In author Matthew Greene’s Fringe show “#MormoninChief,” a Mormon running for president says something provocative in church that a congregant Tweets, but nothing much happens.
In “The Apocalypse of John,” a scatterbrained Fringe comedy from the Serious Theatre Collective, it’s the end of the world at the Players Theatre.
“Blanche: The Bittersweet Life of a Wild Prairie Dame,” Onalea Gilbertson’s Fringe Festival song cycle about her feisty grandmother, lacks craft but is an affecting love letter.
The play does not always start at the beginning. Sometimes the first scene you write ends up in the middle of the play. This happens because when I write, I’m really channeling the voices of my characters.
The lovely Tara Grammy proves that she’s a very talented woman with “Mahmoud,” a Fringe show that examines the lives of several Iranian expatriates living inToronto.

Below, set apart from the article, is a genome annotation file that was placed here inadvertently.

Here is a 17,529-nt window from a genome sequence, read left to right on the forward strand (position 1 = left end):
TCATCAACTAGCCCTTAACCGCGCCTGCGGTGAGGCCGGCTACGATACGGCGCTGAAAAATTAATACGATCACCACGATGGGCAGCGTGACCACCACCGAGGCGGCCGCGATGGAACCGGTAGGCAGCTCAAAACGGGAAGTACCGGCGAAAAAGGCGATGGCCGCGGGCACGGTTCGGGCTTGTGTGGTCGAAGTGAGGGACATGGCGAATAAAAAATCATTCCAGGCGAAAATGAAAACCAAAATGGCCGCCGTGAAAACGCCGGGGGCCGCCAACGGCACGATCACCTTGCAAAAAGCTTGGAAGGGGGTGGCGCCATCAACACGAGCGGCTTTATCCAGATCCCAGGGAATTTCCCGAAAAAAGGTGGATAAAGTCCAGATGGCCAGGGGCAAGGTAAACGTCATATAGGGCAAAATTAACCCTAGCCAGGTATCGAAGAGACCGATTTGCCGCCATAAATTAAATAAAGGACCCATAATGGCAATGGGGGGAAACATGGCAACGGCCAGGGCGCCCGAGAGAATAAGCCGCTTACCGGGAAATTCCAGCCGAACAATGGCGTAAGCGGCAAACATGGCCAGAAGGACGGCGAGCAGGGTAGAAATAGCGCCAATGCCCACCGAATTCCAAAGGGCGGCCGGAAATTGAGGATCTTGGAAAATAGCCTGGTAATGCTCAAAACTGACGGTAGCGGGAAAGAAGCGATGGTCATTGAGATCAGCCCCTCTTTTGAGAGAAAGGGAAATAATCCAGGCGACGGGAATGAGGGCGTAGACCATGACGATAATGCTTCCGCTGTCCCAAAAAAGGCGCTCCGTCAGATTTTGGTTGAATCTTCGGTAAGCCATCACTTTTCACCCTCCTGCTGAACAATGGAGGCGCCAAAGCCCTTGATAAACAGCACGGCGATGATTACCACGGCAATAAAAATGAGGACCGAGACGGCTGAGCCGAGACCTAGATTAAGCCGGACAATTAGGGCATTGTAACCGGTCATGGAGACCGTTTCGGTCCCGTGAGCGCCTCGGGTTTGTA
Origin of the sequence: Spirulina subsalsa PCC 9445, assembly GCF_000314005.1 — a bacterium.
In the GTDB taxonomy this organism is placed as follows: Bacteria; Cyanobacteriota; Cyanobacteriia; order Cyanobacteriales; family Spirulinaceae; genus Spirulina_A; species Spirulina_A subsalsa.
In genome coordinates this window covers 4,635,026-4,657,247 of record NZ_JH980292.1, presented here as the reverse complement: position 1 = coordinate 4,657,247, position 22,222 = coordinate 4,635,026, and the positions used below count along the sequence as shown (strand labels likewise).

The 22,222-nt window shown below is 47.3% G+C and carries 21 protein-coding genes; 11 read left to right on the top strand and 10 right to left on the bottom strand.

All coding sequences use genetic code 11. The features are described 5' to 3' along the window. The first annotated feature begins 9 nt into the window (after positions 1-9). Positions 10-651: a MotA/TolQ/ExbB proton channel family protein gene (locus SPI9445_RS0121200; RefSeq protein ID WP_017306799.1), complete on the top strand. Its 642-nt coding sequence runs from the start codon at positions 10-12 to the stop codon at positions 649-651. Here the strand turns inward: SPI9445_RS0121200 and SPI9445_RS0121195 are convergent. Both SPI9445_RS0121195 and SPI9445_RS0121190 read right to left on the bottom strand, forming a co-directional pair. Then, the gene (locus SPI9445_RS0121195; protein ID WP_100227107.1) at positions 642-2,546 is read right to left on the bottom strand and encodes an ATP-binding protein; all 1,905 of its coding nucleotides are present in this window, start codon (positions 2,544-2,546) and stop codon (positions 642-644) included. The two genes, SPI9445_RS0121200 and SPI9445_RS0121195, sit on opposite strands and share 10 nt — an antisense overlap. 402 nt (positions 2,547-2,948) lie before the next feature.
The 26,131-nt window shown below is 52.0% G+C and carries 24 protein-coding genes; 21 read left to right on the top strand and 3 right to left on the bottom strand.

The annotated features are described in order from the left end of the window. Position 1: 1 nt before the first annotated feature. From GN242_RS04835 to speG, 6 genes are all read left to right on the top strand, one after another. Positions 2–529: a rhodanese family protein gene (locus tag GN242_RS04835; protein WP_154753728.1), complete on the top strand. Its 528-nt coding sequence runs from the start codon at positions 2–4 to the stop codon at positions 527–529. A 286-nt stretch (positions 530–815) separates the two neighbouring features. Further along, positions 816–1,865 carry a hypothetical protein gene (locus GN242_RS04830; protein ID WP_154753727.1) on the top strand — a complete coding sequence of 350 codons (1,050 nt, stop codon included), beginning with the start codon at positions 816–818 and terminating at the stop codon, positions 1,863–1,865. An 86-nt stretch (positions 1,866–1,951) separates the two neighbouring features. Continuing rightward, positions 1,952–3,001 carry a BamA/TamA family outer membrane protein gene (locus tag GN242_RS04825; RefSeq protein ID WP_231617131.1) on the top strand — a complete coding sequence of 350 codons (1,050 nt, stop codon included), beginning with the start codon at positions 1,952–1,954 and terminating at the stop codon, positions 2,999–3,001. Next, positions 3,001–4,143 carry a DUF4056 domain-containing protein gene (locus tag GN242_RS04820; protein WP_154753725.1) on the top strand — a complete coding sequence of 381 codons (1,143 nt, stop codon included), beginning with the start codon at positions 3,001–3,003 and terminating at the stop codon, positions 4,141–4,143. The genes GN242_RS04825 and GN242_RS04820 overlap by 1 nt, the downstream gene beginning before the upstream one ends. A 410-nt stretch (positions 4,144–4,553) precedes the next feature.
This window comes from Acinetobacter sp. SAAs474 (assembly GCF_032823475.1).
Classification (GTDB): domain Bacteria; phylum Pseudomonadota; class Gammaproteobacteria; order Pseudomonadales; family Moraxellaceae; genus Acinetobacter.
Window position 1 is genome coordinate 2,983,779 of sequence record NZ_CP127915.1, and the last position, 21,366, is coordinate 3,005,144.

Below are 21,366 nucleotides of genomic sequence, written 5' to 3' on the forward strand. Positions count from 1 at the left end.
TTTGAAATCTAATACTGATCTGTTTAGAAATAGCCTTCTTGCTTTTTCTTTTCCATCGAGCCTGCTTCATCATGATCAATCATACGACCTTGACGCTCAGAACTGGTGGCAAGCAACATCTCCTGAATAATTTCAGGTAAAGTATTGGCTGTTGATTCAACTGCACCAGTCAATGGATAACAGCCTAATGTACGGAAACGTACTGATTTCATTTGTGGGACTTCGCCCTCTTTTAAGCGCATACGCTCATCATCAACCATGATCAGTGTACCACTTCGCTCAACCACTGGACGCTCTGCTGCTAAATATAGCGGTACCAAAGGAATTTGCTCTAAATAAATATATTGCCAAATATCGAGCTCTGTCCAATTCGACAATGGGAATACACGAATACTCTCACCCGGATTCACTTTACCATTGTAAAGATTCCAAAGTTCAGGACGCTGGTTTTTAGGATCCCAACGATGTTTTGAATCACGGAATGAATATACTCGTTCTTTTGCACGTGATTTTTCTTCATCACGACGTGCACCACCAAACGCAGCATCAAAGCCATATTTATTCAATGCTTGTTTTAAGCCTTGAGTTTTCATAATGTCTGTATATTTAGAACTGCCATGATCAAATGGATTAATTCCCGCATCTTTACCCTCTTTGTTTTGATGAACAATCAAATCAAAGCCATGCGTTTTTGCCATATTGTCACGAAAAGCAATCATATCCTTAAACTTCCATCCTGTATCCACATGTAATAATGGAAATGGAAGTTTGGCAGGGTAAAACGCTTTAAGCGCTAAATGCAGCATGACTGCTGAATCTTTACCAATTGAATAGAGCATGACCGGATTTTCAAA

Dream Up is a festival dedicated exclusively to new works of a nontraditional bent. It eschews the well-made play, and hopes for pieces focused more on ideas, and that use “roads less traveled or undiscovered” to communicate those ideas.
In conveying the fascinating events behind the creation of the atomic bomb, Jonathan Alexandratos’ the Fringe show “Chain Reaction” unfortunately never settles on a tone.
Though not particularly incisive for a coming-of-age story, “Girl in Argentine Landscape,” at the Fringe, is brought to life with a riveting performance by author Naomi Grossman.
Funded by a FordhamUniversity grant, “Panoramania” tries to revive the story of painter John Banvard, but this Fringe show is little more than a research paper set to music.
The star of “The Little Mermaid” and “Love Never Dies” shares how working in London has shaped her as an actor.